(Paul Alexander’s cover for the 1977 edition)
3.25/5 (Vaguely Good)
I want it thick!
I want it quick!
I want something that’ll do the trick!
Use Stahlex! Use Stahlex!
A benevo-o-olent monopo-o-oly” (160).
Mark Adlard’s SF output consisted primarily of the Tcity trilogy: Interface (1971), Volteface (1972), and Multiface (1975). The domed (and doomed) city is a powerful scenario to explore a cornucopia of future social issues such as conformity, technology, and class . Examples of the genre I’ve read range from the atrociously banal Eight Against Utopia (1966) to Michael Bishop’s humanist masterpiece Catacomb Years (1979). Interface falls somewhere in between.
Brief Plot Summary/Analysis
Stahlex, an all-purpose material, plays the role of transformative catalyst: “The new science of manipulating atomic configuration in order to produce materials for specific purposes…” (31). Where once UK’s steel industry pulled its weight in politics and importance, the Stahlex Corporation takes over as the sole political and economic power. This is a future where decadence, caused by the idea that “all that has been achieved”, roots people to their class and replaces imagination with empty ideology.
Tcity, where the masses live and the executives partake of manifold pleasurable diversions, embodies the “interface” between humankind and machine. The Aphrocollege modifies women with Stahlex for the Pleasure Dome: “breasts were pumped with silicones until they satisfied the oedipal norm” (11). While the masses can only afford to visit the Pleasure Dome and the virtual reality scenes created by the Exotic Scenarios Corporation a few times in their lifetime, the executives visit daily—desperate for a “new” experience.
The city kills. The masses trample each other to death: “trampling had overtaken senescence as the main cause of death amongst the Citizens” (18). There are a handful of evocative scenes and disturbing scenes involving the implications of such a death—the automated scavenger system recovers only “rags and tatters” after curfew, the body itself dispersed by the stampeding of thousands unable to stop progress down the corridors under the fake sky (“a piece of blued stahlex,” 26).
The executives modify their bodies via genetic engineering—“The skin was so tightly stretched across the swelling cranium that it looked as if it would split, and the outlines of sutures and trepanning operations were clearly visible. Most Executives wore toupees to hide the evidence of neuronal amplifications, but Steinberg displayed his surgical blemishes as proudly as Heidelberg duelling [sic] scars” (52). In this state of technological progress, ennui interfaces executives with the obsessions of the past rather than visions of the future. An executive is described as “normal” with the following readout: “history of northumbria (fanatic). Meissen porcelain (collector of kändler figs. From monkey bands & it. Com.). Otherwise favorite period is fourth qtr of 18c: literature french (esp. Rétif de la bretonne, laclos, beaumarchais, chénier); painting also french (esp. Fragonard); music german; furniture english” (39).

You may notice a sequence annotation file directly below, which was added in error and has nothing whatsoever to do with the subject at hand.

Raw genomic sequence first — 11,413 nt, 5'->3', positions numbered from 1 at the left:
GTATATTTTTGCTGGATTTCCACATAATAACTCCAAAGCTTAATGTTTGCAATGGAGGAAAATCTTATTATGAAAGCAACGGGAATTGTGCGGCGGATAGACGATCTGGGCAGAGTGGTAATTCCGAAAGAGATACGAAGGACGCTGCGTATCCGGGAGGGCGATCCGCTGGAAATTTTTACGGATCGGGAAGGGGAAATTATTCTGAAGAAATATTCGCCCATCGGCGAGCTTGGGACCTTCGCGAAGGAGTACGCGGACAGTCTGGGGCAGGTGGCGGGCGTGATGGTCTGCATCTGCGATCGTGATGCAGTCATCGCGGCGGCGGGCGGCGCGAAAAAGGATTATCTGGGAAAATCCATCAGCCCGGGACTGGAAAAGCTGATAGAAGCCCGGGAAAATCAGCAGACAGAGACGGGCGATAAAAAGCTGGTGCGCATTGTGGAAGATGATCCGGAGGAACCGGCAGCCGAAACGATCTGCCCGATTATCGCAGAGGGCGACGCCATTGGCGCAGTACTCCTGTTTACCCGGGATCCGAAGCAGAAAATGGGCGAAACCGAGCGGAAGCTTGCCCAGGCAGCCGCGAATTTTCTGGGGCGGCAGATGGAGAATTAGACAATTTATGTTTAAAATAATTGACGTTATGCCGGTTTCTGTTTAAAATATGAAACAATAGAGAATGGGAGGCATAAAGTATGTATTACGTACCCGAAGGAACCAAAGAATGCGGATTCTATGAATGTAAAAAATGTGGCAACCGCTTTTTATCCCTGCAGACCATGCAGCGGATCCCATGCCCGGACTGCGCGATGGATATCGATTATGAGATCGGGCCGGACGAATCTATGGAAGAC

The minimal plot follows the life of the executive Jan Caspol. Small errors appear in the readouts of the Stahlex Corporation—there is revolution afoot but no one sees it. Rather, the executives ruminate about their own individual obsessions, such as the joys of Newcastle Brown Ale and how technology has made its recreation possible. Jan Caspol meets a mysterious woman at the Pleasure Dome and he pursues her with abandon… And everything moves towards a cataclysm that with sever the interface between humankind and machine.
The most appealing element of Interface is the overwhelming fixation on the “taedium vitae, or melancholia, or Byronism, or Welschmerz, or ennui, or angst, or anomie, of whatever the hell the current vogue word is” (59) of the powerful denizens of the city. Stahlex allows the creation (from work of art to the bodily modification of the Aphrocollege graduates) of whatever object the powerful executive desires. It is in this mental state that the discovery that “there were still people who were capable of producing ‘works of art'” in Tcity so bewilders (yet intrigues) Jan Caspol (80). Of course, the “art” embodies the stark realities of the world: a figure of manipulated Stahlex, “it has its head thrown back, and it seemed to be in some kind of trance of ecstasy” (23).
That said, the fixation on a daily tedium—assuaged by an endless array of obsessions—creates an often tedious pace filled with odious people. The Stahlex Corporation executives are oblivious to the changes occurring within the city and thus the “revolution” only jolts forth in the last few pages. I found it hard to escape the conclusion that a parallel narrative—Jan Caspol paired with some Tcity resident—would be more compelling narratologically.
If you have some 1970s-SF-with-domed-city-obsession then I recommend Interface. Informed by Adlard’s career as an English Industrialist, Interface does contains an unusually vivid feel of how executives would run a future industrial complex. Other readers will be disappointed. Pick up Bishop’s Catacomb Years instead.
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(Uncredited cover for the 1971 edition)
(Peter Jones’ cover for the 1977 edition)